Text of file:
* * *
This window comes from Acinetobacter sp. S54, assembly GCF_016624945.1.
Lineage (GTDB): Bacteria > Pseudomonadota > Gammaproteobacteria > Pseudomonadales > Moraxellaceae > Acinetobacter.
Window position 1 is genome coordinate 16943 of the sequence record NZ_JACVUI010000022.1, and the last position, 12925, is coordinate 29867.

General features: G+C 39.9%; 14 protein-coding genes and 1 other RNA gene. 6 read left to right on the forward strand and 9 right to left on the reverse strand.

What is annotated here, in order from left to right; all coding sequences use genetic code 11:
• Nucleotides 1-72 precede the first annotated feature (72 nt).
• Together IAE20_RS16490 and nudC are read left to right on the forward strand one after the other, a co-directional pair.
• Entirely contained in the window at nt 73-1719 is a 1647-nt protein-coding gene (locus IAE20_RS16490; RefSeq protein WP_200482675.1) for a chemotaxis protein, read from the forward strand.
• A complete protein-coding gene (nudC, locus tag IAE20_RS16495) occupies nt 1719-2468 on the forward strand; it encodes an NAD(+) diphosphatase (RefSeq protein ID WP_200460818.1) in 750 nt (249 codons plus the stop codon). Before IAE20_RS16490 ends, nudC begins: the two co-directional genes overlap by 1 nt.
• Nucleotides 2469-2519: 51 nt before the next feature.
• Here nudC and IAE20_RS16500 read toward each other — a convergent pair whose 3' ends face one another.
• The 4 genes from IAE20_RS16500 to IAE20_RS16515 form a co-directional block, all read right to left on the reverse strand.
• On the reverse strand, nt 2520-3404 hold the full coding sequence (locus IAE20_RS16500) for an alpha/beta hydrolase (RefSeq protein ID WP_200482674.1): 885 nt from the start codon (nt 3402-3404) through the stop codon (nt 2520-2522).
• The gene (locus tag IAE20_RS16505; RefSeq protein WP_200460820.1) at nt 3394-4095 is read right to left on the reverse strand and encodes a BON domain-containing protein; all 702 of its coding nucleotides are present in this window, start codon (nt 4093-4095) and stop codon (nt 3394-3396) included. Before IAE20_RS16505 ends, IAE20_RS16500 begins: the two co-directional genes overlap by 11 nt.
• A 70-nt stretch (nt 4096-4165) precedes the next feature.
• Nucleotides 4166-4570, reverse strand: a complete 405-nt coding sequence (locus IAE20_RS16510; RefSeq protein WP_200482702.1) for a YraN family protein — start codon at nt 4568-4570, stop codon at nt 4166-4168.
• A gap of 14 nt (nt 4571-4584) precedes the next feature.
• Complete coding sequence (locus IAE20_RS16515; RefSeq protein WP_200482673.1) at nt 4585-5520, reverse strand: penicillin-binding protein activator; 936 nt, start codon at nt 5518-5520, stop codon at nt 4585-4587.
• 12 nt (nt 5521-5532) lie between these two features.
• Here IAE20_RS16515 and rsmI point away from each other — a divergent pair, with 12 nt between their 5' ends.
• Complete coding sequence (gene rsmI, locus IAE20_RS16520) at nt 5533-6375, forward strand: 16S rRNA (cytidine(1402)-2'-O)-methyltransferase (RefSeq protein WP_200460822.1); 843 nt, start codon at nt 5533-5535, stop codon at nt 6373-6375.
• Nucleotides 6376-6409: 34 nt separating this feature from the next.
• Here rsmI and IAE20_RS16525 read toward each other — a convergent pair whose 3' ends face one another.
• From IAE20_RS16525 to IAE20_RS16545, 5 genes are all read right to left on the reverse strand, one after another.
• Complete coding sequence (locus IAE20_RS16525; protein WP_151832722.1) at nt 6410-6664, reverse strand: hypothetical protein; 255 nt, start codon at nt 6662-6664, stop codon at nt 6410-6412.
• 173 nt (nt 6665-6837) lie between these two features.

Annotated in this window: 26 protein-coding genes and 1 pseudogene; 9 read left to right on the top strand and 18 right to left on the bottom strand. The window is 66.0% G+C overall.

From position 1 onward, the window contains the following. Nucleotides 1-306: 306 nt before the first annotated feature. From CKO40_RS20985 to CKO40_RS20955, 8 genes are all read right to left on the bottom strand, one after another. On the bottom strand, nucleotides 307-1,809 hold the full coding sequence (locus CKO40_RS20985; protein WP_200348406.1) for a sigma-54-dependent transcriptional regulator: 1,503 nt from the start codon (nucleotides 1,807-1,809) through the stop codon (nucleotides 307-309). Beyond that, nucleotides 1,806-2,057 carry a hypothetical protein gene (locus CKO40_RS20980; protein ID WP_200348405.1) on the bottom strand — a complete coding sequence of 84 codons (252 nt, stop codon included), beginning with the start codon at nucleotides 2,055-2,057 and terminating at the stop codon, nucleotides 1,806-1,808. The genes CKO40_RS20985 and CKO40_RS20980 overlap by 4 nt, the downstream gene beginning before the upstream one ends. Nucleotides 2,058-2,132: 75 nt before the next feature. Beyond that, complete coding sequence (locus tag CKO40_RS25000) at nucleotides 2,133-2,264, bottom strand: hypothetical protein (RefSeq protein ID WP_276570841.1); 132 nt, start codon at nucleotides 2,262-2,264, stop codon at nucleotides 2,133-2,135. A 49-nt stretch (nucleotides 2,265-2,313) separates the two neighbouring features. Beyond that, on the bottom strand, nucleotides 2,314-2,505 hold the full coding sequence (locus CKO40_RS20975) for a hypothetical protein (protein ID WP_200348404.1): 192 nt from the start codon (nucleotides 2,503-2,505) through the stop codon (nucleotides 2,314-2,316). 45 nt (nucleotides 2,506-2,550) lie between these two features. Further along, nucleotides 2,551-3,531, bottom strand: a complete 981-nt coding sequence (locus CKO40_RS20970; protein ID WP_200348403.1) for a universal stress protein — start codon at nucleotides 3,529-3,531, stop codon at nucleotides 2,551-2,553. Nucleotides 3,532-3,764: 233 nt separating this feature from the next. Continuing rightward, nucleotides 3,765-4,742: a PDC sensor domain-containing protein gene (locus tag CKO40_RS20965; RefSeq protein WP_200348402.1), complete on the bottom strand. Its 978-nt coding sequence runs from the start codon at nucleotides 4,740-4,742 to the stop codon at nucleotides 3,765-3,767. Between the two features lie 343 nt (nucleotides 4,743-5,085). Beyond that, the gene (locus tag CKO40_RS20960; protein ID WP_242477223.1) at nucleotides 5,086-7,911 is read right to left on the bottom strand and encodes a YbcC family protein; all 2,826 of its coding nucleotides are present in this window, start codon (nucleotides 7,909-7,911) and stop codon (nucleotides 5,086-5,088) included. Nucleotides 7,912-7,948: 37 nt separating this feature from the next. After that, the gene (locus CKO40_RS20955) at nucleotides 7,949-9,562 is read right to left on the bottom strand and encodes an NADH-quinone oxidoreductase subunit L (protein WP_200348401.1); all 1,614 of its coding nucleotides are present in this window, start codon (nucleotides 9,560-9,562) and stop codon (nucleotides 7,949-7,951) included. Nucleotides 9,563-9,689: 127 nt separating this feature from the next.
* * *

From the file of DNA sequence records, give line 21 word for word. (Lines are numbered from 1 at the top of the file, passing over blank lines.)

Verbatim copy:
• Complete coding sequence (gene rsmI, locus IAE20_RS16520) at nt 5533-6375, forward strand: 16S rRNA (cytidine(1402)-2'-O)-methyltransferase (RefSeq protein WP_200460822.1); 843 nt, start codon at nt 5533-5535, stop codon at nt 6373-6375.